The views expressed in our content reflect individual perspectives and do not represent the official views of the Baha'i Faith.
Rushing around in our fast-paced, consumerist, urbanized and technologically-advanced world, have you ever felt your values, your humanity, or even your soul, slipping away?
That dark theme—losing touch with our inner reality—dominates the art and the literature of the post-modern era. Called anomie, angst or apathy, some say it’s directly caused by our complex and morally ambiguous societies, which tend to focus on the material world and ignore the spiritual one.
In Fyodor Dostoyevsky’s great novel The Brothers Karamazov, for example, one character remarks that without belief in God and immortality, everything would be lawful. In a culture with no moral compass, any act, no matter how transgressive, becomes thinkable and doable. We face that ugly reality today.
Only one of the founders of the major world Faiths ever had to confront this condition.
Baha’u’llah, born at the beginning of the industrialized age, gave humanity a new religion that directly addresses the inherent conflicts between faith, ethics and morality; and high-tech, industrialized post-modern societies. With its emphasis on reason, on the agreement of science and religion, and on the independent, rational investigation of truth, the Baha’i Faith definitely encourages the development of a technologically-advanced world. In fact, in 1875 Abdu’l-Baha wrote a book called The Secret of Divine Civilization on the subject, which addressed the scientific, technological and governmental backwardness of Persia at the time—and enthusiastically advised the leaders of that society to follow Europe’s example and modernize:
Did not these new systems and procedures, these progressive enterprises, contribute to the advancement of those countries? Were the people of Europe harmed by the adoption of such measures? Or did they rather by these means reach the highest degree of material development? Is it not true that for centuries, the people of Persia have lived as we see them living today, carrying out the pattern of the past? Have any discernible benefits resulted, has any progress been made? If these things had not been tested by experience, some in whose minds the light of native intelligence is clouded, might idly question them. On the contrary, however, every aspect of these prerequisites to progress have in other countries been time and again put to the test, and their benefits demonstrated so plainly that even the dullest mind can grasp them.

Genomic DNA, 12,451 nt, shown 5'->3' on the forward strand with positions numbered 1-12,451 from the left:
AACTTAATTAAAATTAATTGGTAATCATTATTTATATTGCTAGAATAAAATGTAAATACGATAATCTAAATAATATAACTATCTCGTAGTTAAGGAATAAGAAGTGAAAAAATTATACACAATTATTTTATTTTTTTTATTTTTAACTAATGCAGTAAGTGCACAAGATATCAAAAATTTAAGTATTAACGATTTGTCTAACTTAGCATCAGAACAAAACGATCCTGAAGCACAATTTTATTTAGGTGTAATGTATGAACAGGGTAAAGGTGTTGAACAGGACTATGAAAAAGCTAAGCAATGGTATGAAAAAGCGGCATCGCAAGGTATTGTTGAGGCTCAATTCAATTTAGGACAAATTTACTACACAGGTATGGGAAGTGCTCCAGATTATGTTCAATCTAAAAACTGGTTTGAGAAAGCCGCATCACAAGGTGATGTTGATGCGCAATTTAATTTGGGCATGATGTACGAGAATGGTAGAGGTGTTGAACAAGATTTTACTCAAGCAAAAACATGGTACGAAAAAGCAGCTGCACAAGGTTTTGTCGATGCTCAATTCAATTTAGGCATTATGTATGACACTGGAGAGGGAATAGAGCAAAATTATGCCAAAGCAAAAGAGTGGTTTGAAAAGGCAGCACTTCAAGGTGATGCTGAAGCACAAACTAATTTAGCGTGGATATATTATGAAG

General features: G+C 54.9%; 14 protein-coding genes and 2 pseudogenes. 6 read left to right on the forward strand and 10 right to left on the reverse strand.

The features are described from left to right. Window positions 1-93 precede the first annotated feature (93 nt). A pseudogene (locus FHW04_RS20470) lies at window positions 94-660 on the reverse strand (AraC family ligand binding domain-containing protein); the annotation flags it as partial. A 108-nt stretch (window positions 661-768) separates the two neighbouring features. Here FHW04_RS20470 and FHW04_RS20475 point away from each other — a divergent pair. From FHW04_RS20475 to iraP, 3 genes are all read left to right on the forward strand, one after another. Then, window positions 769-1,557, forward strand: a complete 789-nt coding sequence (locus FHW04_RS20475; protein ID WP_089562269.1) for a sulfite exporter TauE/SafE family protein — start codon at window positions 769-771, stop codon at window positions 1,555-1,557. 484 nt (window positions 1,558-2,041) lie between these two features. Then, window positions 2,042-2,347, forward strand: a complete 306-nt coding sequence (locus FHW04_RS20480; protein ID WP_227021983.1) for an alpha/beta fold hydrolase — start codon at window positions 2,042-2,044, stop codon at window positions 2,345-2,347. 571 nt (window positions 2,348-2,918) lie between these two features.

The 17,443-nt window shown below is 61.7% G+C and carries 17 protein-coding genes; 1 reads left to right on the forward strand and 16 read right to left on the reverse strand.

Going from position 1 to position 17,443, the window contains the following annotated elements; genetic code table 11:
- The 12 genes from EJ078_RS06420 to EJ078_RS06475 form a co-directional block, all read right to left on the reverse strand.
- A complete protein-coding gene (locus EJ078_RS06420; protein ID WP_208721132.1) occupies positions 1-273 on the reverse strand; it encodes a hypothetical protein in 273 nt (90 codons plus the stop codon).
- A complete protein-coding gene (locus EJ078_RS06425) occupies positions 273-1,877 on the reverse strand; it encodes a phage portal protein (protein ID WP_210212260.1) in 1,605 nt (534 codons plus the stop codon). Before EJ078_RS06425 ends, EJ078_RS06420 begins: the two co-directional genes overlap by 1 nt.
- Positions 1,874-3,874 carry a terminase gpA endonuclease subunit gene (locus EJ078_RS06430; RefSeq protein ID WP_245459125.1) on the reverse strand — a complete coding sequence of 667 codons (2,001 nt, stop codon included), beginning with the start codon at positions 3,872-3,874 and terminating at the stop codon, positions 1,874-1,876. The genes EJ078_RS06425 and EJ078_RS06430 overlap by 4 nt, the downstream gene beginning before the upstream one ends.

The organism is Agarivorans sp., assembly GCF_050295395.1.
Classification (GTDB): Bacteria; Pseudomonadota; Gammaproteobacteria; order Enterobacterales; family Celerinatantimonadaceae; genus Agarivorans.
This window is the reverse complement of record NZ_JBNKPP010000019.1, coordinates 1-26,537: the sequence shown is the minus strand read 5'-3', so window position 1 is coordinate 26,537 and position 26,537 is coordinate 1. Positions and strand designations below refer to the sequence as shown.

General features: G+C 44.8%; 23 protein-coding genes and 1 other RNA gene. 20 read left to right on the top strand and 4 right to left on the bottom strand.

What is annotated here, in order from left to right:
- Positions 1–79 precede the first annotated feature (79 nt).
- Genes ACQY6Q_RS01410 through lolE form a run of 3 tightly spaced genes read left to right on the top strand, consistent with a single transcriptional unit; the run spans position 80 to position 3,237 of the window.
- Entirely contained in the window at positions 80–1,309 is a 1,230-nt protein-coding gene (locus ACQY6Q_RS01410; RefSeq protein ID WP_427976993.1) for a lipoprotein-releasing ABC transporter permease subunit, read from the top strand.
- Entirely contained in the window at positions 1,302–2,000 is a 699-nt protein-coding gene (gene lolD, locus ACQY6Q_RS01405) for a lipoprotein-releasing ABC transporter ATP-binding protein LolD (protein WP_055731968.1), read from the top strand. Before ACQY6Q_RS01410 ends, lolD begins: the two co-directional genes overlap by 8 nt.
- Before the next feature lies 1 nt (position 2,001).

Let us consider this justly and without bias: let us ask ourselves which one of these basic principles and sound, well-established procedures would fail to satisfy our present needs, or would be incompatible with Persia’s best political interests or injurious to the general welfare of her people. Would the extension of education, the development of useful arts and sciences, the promotion of industry and technology, be harmful things? For such endeavor lifts the individual within the mass and raises him out of the depths of ignorance to the highest reaches of knowledge and human excellence. – Abdu’l-Baha, The Secret of Divine Civilization, p. 13.
But even though Abdu’l-Baha saw and approved of some benefits of the modern era and its technologies, he did not have an entirely positive view of its effect on our souls. During his first visit to the modern capitols of Europe in 1911, Abdu’l-Baha once remarked:
I see the people like bees or ants, coming and going by troops, surging past like waves, continually engrossed in their business.
But if you should ask them, ‘What are you doing? Why all this commotion?’ You would find that they know nothing at all of their origin or their end, and that they look for no other good except eating and sleeping and assiduously pandering to their sensual desires. – Baha’i World, Volume 13, p. 1187.
When Shakespeare wrote his most famous soliloquoy in the last act of Macbeth, he may have had the same idea in mind:
And all our yesterdays have lighted fools
the way to dusty death. Out, out, brief candle!
Life’s but a walking shadow, a poor player
that struts and frets his hour upon the stage
and then is heard no more. It is a tale
told by an idiot, full of sound and fury
Abdu’l-Baha’s criticism of modern society—“they know nothing at all of their origin or their end”—asks us to slow down, stop and contemplate our real purpose in this fleeting plane of existence. It prompts us to consider the big questions: who made us, and why? It points out that each human being contains a greater and much more profound reality than simply our commercial or material existence. It calls upon us all to remember that we have a temporary physical life and an everlasting and timeless spiritual life.
Like Shakespeare and Dostoyevsky and the founders of every great Faith, Abdu’l-Baha urges every man and woman to take the long view, meditate on the meaning of our mortality, and transcend this walking shadow.
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“If the edifice of religion shakes and totters, commotion and chaos will ensue and the order of things will be utterly upset, for in the world of mankind there are two safeguards that protect man from wrongdoing. One is the law which punishes ...the criminal; but the law prevents only the manifest crime and not the concealed sin; whereas the ideal safeguard, namely, the religion of God, prevents both the manifest and the concealed crime, trains man, educates morals, compels the adoption of virtues and is the all-inclusive power which guarantees the felicity of the world of mankind.” ‘Abdu’l-Bahá’, Tablet To The Hague.